Internet Drinking Game Gains Popularity Among College Students

Ithaca College senior Molly Podell sat in senior Meagan Humphrey’s car in a vacant parking lot on March 3, its headlights flooding light into the bitter cold night. In the backseat, senior Jordan Mancuso pulled a nun costume and gaudy cross necklace out of his backpack and handed it to Podell. She quickly donned the costume in excitement, asking Mancuso how she looked before rehearsing her lines in front of her iPhone.

Mancuso stopped Podell before she continued her impromptu rehearsal.

“Who are you going to nominate?” he asked.

Podell was preparing for her neknomination, also known as neck and nominate, video. Neknomination is an Internet drinking game where a person, who was nominated by a previous participant, engages in a comedic skit and drinks a pint of beer, all while being recorded on a cellphone. The participant then nominates three other people after completing the pint, and those nominated must fufill the challenge within 24 hours.

While there is no consequence to whether or not the call is answered, college students across the United States have been participating in the popular trend and sharing their videos on their Facebook timelines.

Before creating her own video, Podell did some “Facebook stalking” to figure out why so many of her friends were posting the short clips. Soon enough, Podell was nominated by her two friends, seniors Eric Ankerud and Scott Walle.

“We’ve been friends since sophomore year,” she said. “I don’t know if it’s weird that I was actually honored to be nominated.”

Students run the risk of frostbite in snow-related “neknomination” videos

Senior Lindsay Kingston heard about the nomination videos from her friends in her hometown of Buffalo, N.Y. She said when she was nominated, Kingston chose to snowboard on her own property in a bikini and land in the snow with no clothing covering her bare skin.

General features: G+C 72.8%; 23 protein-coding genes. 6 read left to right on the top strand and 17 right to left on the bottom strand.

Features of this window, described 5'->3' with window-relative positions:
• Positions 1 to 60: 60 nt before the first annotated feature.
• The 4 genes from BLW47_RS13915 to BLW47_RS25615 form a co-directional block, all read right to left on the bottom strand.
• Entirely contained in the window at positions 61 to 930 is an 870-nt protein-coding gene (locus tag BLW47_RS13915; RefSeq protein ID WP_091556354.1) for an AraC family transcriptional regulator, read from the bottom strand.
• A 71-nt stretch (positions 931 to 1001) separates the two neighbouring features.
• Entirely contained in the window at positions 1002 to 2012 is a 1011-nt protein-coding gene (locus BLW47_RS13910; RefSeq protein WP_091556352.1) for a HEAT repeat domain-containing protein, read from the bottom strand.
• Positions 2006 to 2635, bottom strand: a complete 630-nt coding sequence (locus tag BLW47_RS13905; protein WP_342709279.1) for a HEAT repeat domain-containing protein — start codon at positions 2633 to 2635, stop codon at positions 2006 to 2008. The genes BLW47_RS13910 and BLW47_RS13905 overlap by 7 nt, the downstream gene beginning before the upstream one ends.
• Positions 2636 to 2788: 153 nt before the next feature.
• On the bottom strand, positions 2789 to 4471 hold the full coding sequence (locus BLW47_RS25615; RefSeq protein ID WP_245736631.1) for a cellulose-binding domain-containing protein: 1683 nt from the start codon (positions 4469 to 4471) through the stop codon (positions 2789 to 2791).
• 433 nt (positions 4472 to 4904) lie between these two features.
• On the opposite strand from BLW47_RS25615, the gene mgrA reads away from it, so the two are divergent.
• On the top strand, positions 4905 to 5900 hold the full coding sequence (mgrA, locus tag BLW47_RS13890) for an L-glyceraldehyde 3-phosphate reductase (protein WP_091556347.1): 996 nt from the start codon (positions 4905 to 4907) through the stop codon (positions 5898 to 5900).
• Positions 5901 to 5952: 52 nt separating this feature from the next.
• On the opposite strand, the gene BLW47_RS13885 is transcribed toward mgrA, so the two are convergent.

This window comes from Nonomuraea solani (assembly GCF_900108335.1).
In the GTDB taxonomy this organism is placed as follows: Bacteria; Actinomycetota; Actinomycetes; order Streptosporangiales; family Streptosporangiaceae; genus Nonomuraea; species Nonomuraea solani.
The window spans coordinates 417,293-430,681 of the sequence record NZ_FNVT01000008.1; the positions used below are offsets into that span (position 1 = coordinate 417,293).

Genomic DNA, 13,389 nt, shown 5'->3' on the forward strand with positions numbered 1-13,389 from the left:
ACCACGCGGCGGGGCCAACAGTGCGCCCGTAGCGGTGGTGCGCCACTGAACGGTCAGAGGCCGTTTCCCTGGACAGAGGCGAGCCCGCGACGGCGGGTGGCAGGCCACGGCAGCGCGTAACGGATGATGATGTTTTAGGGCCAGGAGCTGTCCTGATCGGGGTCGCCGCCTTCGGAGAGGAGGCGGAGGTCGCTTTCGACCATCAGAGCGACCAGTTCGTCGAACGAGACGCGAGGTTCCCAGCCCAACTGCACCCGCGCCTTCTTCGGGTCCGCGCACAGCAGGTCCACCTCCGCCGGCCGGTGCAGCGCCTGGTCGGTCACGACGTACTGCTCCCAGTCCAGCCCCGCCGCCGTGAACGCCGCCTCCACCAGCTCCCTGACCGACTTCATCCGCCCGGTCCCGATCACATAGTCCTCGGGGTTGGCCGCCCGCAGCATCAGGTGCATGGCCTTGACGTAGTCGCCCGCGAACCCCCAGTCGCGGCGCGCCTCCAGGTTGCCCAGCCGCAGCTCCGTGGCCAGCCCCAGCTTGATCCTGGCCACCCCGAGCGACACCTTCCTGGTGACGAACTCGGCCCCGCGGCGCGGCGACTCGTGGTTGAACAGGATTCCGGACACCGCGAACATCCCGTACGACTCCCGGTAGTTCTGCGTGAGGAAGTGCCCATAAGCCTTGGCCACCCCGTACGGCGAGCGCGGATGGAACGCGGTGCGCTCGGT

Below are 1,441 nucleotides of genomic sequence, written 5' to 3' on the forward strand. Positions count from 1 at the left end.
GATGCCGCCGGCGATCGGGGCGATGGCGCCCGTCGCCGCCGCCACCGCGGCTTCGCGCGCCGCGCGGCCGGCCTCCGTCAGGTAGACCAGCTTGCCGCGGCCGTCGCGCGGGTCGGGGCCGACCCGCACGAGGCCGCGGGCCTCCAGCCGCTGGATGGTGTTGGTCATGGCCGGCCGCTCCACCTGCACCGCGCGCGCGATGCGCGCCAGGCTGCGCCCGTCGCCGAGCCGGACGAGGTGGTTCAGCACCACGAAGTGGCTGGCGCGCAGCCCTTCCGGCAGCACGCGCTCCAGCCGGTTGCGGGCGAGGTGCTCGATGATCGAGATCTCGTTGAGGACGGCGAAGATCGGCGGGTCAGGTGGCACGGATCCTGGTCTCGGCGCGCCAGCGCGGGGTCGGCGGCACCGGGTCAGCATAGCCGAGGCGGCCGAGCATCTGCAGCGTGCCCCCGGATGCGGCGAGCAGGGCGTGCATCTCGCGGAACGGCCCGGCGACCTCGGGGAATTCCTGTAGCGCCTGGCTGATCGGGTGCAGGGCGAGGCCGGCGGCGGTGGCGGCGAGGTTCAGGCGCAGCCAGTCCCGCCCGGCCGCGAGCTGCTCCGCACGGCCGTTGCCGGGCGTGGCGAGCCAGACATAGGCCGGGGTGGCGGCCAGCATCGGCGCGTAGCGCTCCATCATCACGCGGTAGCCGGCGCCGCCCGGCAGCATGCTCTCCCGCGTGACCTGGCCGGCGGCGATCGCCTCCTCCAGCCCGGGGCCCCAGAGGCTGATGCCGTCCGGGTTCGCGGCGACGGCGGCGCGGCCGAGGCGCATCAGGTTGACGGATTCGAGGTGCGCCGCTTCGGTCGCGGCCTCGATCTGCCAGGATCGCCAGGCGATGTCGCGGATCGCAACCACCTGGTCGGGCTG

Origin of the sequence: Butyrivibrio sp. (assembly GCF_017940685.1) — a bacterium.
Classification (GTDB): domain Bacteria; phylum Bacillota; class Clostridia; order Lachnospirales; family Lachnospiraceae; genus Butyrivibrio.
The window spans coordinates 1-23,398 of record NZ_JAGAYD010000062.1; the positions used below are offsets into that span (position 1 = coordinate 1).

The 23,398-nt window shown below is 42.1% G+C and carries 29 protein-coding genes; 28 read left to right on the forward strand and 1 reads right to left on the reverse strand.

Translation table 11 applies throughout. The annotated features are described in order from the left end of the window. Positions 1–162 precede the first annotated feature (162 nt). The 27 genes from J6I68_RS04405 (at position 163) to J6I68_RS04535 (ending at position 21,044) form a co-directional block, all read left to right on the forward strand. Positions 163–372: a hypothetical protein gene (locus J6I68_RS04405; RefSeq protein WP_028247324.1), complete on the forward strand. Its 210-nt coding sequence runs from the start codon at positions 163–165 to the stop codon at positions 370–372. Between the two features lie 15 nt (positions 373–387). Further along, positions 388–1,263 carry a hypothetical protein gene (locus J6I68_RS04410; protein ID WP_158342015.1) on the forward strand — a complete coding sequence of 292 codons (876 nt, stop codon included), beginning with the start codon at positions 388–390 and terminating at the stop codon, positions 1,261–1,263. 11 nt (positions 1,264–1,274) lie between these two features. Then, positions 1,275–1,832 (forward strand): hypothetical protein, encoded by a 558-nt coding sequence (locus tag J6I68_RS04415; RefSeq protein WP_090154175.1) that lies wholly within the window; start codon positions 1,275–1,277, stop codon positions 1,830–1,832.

“I did [the video] on private property, so I was not scared of ‘getting caught,’” Kingston said. “I was just scared of being really cold and possibly getting frostbite.”

Though Kingston didn’t participate in enough strenuous activity to send her body into shock once she drank her cold beer, she did put her skin in risk of frostbite. According to the Mayo Clinic, direct contact between snow and skin can freeze tissue, causing frostbite. However, Kingston did not sit in the snow long enough for this process to occur.

“Neknomination” videos may affect participant’s social media presence

Other than possible bodily harm, neknomination videos may affect a participant’s online presence. Senior Melissa Pezzello changed the privacy settings on her video so her family and other adult Facebook friends couldn’t view it. Podell said she has considered completely taking down her video.

“I haven’t taken it down yet, but I am thinking about it,” she said. “Having a video of me chugging a beer on Facebook may not be the best idea as a senior in college starting her job search.”

Despite some negative factors, the neknomination trend continues to be prominent entertainment on social media. Even risking her image among her Facebook friends, Podell said the experience was worth all of the hype.

“I don’t always get the opportunity to chug a beer in a nun costume, so that made it a very unique experience,” she said.

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